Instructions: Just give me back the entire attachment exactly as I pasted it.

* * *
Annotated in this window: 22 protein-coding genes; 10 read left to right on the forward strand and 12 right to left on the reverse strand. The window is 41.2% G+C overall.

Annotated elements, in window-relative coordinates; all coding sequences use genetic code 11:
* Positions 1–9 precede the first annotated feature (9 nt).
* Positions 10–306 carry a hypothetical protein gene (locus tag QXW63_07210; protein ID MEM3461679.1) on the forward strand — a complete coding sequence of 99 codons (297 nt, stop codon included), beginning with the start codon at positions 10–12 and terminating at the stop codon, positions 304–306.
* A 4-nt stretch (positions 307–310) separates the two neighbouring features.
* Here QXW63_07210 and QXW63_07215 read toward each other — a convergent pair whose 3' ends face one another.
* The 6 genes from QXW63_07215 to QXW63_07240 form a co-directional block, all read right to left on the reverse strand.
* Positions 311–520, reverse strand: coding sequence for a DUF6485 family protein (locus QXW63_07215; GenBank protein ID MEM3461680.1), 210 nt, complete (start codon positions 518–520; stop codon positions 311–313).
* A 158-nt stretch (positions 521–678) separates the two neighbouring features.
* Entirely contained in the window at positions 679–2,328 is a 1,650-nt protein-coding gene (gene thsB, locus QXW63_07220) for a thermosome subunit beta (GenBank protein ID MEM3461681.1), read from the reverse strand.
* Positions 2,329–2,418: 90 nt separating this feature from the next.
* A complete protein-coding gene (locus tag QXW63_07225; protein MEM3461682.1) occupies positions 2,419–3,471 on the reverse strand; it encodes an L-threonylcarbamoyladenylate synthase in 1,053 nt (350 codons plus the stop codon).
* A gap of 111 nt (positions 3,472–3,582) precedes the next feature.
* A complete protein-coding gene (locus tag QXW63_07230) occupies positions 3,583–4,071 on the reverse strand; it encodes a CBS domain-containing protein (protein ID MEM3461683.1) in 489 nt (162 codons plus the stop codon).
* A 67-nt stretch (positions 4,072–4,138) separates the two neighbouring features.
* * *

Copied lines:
Annotated in this window: 22 protein-coding genes; 10 read left to right on the forward strand and 12 right to left on the reverse strand. The window is 41.2% G+C overall.

Annotated elements, in window-relative coordinates; all coding sequences use genetic code 11:
* Positions 1–9 precede the first annotated feature (9 nt).
* Positions 10–306 carry a hypothetical protein gene (locus tag QXW63_07210; protein ID MEM3461679.1) on the forward strand — a complete coding sequence of 99 codons (297 nt, stop codon included), beginning with the start codon at positions 10–12 and terminating at the stop codon, positions 304–306.
* A 4-nt stretch (positions 307–310) separates the two neighbouring features.
* Here QXW63_07210 and QXW63_07215 read toward each other — a convergent pair whose 3' ends face one another.
* The 6 genes from QXW63_07215 to QXW63_07240 form a co-directional block, all read right to left on the reverse strand.
* Positions 311–520, reverse strand: coding sequence for a DUF6485 family protein (locus QXW63_07215; GenBank protein ID MEM3461680.1), 210 nt, complete (start codon positions 518–520; stop codon positions 311–313).
* A 158-nt stretch (positions 521–678) separates the two neighbouring features.
* Entirely contained in the window at positions 679–2,328 is a 1,650-nt protein-coding gene (gene thsB, locus QXW63_07220) for a thermosome subunit beta (GenBank protein ID MEM3461681.1), read from the reverse strand.
* Positions 2,329–2,418: 90 nt separating this feature from the next.
* A complete protein-coding gene (locus tag QXW63_07225; protein MEM3461682.1) occupies positions 2,419–3,471 on the reverse strand; it encodes an L-threonylcarbamoyladenylate synthase in 1,053 nt (350 codons plus the stop codon).
* A gap of 111 nt (positions 3,472–3,582) precedes the next feature.
* A complete protein-coding gene (locus tag QXW63_07230) occupies positions 3,583–4,071 on the reverse strand; it encodes a CBS domain-containing protein (protein ID MEM3461683.1) in 489 nt (162 codons plus the stop codon).
* A 67-nt stretch (positions 4,072–4,138) separates the two neighbouring features.